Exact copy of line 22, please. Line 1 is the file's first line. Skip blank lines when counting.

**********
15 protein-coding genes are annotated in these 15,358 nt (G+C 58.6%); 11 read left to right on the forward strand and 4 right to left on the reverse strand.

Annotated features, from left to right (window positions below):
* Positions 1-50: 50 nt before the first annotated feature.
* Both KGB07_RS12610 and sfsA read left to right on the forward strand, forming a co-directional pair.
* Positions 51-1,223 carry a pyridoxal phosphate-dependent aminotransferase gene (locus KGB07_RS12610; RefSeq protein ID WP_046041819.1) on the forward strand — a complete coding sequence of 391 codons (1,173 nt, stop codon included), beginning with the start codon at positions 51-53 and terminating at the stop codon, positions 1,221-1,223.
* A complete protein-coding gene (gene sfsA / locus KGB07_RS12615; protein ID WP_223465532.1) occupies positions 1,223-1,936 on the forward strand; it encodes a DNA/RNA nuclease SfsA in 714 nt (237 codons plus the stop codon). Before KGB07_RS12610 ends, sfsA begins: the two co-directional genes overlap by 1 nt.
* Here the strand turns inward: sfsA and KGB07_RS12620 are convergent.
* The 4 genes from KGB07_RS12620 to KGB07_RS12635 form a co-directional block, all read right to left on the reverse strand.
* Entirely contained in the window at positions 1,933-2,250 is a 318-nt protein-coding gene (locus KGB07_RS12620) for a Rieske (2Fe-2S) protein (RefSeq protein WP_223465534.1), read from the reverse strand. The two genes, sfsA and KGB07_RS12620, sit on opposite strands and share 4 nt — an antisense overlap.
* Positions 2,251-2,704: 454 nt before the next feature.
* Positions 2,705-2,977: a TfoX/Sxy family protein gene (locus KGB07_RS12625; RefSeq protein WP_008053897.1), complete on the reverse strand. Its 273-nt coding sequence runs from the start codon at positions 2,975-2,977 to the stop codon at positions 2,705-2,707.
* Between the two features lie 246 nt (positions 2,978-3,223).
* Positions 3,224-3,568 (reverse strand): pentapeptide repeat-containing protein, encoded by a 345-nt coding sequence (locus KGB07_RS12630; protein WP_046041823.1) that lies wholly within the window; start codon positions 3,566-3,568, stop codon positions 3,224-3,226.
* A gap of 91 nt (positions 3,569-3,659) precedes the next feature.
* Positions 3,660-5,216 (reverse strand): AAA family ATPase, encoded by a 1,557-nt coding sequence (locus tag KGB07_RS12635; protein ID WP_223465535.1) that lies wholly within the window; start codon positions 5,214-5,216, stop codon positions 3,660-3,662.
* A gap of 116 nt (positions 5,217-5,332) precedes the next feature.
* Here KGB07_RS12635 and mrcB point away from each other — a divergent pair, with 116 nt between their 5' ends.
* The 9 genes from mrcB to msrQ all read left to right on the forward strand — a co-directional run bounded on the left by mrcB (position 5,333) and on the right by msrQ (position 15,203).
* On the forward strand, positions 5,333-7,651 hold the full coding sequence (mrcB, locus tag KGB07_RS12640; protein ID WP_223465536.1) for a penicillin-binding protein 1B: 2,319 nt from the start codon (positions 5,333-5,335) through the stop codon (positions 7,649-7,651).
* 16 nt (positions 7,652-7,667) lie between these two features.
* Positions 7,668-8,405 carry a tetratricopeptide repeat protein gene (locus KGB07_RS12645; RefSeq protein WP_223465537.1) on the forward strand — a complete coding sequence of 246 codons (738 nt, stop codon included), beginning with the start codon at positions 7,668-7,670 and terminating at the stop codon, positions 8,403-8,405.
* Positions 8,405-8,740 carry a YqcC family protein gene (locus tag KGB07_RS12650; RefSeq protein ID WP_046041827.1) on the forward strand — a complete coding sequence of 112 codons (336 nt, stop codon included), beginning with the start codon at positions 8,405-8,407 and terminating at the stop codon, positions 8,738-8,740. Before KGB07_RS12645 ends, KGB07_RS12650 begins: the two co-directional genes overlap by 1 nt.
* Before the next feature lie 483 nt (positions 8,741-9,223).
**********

* Positions 8,405-8,740 carry a YqcC family protein gene (locus tag KGB07_RS12650; RefSeq protein ID WP_046041827.1) on the forward strand — a complete coding sequence of 112 codons (336 nt, stop codon included), beginning with the start codon at positions 8,405-8,407 and terminating at the stop codon, positions 8,738-8,740. Before KGB07_RS12645 ends, KGB07_RS12650 begins: the two co-directional genes overlap by 1 nt.